The questions are interesting and might have been thought provoking if “Transcendence” was a better movie. Director Wally Pfister (best known as Christopher Nolan’s DOP of choice) and screenwriter Jack Paglen tackle big questions head on, but in the most perplexing of ways. Weird tonal shifts from sci fi to cyber love to techno terrorism make for a drearily paced film. Add to that unclear character motivations—MILD SPOILER ALERT: exactly who’s side is Max on?—and an underdeveloped love story and you’re left with a film that brims with promise but underwhelms.

So too does Johnny Depp. You have to cut him some slack because for 90% of the film he only appears on computer screens, doing his best HAL impression, but he seems to have checked out long before his character does. Hall and Bettany do some soulful work, but are hampered by a love story that is more about code than contact.

“Transcendence” has style, and it should, Pfister (who used DOP Jess Hall on this film) is a gifted shooter who gave us one of my favorite shots of recent years—The Joker hanging out of the cop car in “The Dark Knight,” surrounded by blurred lights and city scape. Given the choice I’d choose to watch that thirty seconds again and again over spending one more minute in the lackluster world of “Transcendence.”

10.) Winter’s Tale: What is meant to be an uplifting experience about the power of love and the triumph of good over evil felt more like being strapped to a chair and force-fed all nine seasons of “Touched by an Angel.”

Based on the best-selling novel of the same name by Mark Helprin and brought to the screen by Oscar winning writer-turned-director Akiva Goldsman the story begins when Peter Lake (Colin Farrell), a turn-of-the-last century burglar, comes across the love of his life while robbing a mansion he thought was empty.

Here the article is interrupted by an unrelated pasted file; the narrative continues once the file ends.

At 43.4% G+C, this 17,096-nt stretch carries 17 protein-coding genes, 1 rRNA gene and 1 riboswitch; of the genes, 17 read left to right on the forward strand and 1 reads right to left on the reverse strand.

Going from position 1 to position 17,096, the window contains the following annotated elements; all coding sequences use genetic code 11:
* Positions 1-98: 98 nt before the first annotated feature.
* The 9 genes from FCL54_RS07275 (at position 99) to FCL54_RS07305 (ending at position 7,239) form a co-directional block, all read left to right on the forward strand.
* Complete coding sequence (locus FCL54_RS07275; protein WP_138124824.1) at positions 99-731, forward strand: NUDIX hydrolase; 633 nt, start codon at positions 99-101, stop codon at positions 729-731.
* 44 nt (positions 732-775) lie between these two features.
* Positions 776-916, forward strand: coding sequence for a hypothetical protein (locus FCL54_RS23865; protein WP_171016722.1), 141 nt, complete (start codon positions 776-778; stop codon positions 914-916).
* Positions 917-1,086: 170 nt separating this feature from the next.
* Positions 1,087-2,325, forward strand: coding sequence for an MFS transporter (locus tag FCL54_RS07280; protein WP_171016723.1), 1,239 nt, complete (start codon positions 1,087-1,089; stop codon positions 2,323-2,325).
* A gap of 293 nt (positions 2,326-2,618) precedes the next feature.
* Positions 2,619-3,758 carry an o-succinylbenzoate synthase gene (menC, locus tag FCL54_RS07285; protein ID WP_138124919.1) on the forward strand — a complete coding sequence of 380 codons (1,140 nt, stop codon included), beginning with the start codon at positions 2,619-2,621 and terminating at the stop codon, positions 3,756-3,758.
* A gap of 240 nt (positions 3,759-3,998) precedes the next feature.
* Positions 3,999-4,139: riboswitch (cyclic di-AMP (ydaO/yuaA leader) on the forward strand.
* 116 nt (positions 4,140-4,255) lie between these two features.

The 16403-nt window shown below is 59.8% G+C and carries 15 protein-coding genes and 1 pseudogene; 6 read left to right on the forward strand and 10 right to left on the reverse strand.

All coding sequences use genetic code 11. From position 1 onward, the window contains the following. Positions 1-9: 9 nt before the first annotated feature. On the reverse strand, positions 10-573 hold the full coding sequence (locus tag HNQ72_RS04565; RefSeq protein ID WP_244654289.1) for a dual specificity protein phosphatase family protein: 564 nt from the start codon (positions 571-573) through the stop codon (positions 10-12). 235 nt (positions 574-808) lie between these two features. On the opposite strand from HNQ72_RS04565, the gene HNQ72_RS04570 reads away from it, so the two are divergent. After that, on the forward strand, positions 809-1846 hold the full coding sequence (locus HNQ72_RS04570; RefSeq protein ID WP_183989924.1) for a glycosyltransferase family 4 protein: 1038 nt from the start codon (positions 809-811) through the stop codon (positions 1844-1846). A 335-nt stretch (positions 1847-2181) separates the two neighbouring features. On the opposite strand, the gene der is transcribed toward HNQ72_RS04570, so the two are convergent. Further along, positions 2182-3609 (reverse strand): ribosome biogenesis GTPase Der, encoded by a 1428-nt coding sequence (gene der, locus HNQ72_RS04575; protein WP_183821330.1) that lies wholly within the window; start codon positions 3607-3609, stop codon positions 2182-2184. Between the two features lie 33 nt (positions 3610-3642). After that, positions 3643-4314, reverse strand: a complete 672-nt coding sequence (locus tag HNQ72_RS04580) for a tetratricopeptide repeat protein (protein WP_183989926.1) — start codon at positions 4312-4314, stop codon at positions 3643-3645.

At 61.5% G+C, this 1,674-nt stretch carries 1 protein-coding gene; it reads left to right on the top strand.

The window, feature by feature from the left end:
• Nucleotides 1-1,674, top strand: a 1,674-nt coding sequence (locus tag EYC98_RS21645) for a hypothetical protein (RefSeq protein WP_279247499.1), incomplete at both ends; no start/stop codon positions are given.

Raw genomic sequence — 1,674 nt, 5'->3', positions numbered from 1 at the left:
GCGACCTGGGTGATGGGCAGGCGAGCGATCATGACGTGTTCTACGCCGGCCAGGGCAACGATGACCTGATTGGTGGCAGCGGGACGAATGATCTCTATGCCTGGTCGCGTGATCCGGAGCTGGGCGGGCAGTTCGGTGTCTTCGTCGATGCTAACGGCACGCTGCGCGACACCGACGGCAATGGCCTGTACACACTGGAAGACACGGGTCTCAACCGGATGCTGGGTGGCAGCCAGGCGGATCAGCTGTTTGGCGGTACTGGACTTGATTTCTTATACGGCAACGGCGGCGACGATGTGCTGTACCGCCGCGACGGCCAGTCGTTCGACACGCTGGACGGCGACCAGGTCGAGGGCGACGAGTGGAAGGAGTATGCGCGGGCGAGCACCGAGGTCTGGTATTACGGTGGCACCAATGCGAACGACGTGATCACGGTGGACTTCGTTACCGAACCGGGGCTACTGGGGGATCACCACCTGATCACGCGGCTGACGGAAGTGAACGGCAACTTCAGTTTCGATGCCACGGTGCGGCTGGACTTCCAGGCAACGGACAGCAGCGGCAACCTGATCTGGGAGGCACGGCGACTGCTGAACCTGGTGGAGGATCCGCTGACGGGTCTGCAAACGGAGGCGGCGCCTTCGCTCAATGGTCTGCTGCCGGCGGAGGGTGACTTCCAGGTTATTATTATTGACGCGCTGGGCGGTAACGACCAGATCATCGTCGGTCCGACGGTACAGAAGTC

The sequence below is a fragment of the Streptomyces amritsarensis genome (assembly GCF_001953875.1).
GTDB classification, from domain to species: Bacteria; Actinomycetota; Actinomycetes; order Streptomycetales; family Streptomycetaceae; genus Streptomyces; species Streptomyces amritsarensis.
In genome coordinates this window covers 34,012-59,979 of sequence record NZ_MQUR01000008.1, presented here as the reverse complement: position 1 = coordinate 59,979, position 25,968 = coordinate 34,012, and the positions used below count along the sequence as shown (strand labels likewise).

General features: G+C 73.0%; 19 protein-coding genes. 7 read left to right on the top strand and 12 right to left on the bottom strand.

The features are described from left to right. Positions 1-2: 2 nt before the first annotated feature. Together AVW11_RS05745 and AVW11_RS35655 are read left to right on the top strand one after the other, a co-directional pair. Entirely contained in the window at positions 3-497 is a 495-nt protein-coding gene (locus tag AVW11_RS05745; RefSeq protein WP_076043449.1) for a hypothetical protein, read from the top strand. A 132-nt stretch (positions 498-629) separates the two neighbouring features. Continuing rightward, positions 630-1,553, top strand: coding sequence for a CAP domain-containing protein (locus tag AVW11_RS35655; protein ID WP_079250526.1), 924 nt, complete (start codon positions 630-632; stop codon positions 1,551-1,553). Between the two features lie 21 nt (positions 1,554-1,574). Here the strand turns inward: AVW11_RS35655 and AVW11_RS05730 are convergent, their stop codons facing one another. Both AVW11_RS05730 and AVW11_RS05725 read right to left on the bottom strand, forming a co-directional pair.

Beverly Penn (Downton Abbey’s Jessica Brown Findlay) the beautiful-but-doomed daughter of a wealthy newspaper tycoon, is a precocious and philosophical young woman with just months to live. He wants to save her, but first he must save himself from demonic crime lord Pearly Soames (Russell Crowe), a brutal man who wants Lake dead. Then, in a twist suggested by the Brothers Grimm, he finds himself thrust one hundred years into the future with only the faded memory of Beverly and a white guardian angel horse as company.

As silly as the movie is, and make no mistake, this is what I like to call an S.D.M.—Silly Damn Movie—Farrell and Findlay manage to bring the romantic side of the tale alive. Their first meeting, over a cup of tea, is simple, effective and bristles with sexual tension. The love story, although a bit starry-eyed, works until the magic realism takes over and the story becomes loopier and loopier. By the time the words, “Is it possible to love someone so much they can’t die?” spill from Farrell’s lips all is lost, and that’s not even an hour into the story.

Putting aside the enchanted horses and dime store spirituality for a moment, the story often requires leaps of faith that would have even terrified Evel Knievel. This is the kind of movie where mothers willingly hand over their sick children to scruffy looking strangers on the promise of a miracle. It’s the kind of movie where people accept outlandish events with a tossed off phrase like, “How’s that even possible?” It’s the kind of sloppily plotted movie that involves a level of suspension of disbelieve so off-the-charts it’s almost in outer space.